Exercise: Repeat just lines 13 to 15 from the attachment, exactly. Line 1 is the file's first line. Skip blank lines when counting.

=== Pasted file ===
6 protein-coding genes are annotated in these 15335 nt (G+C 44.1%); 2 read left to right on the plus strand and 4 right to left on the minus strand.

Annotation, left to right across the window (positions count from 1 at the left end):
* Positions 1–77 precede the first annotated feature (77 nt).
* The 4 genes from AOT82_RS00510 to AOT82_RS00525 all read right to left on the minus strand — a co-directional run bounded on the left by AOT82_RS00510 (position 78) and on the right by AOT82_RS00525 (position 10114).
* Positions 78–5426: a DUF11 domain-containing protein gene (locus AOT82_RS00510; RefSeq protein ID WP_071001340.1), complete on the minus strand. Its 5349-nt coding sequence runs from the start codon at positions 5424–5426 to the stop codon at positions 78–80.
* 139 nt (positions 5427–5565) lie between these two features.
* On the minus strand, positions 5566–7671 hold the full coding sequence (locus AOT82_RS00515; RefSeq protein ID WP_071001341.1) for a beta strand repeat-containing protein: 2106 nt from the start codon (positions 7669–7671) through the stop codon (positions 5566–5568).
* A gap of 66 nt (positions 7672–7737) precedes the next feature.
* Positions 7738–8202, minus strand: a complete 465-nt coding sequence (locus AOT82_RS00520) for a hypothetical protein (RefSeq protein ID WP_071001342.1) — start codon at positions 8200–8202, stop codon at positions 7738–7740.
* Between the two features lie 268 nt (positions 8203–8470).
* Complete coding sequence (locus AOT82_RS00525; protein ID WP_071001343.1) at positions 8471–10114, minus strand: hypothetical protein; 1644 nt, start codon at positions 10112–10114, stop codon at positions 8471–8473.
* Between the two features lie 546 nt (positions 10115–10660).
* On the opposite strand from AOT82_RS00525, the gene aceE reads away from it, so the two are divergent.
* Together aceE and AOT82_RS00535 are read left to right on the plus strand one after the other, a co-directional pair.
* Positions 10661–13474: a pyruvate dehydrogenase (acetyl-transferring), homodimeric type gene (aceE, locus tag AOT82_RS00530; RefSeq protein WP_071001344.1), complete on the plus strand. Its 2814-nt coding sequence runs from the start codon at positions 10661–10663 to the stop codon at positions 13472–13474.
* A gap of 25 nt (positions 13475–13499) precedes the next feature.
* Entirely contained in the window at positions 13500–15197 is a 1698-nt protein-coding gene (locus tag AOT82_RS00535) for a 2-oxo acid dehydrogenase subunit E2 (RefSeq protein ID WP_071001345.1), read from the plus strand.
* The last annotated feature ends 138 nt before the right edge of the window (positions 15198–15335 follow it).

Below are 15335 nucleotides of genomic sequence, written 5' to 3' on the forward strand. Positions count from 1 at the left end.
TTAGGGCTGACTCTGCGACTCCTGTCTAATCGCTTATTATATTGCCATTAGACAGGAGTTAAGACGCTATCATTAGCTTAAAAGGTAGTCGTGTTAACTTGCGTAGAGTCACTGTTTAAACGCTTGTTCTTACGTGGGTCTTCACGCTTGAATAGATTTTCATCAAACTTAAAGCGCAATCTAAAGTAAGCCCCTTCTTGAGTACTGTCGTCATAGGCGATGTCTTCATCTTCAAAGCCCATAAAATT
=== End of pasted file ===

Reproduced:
* On the opposite strand from AOT82_RS00525, the gene aceE reads away from it, so the two are divergent.
* Together aceE and AOT82_RS00535 are read left to right on the plus strand one after the other, a co-directional pair.
* Positions 10661–13474: a pyruvate dehydrogenase (acetyl-transferring), homodimeric type gene (aceE, locus tag AOT82_RS00530; RefSeq protein WP_071001344.1), complete on the plus strand. Its 2814-nt coding sequence runs from the start codon at positions 10661–10663 to the stop codon at positions 13472–13474.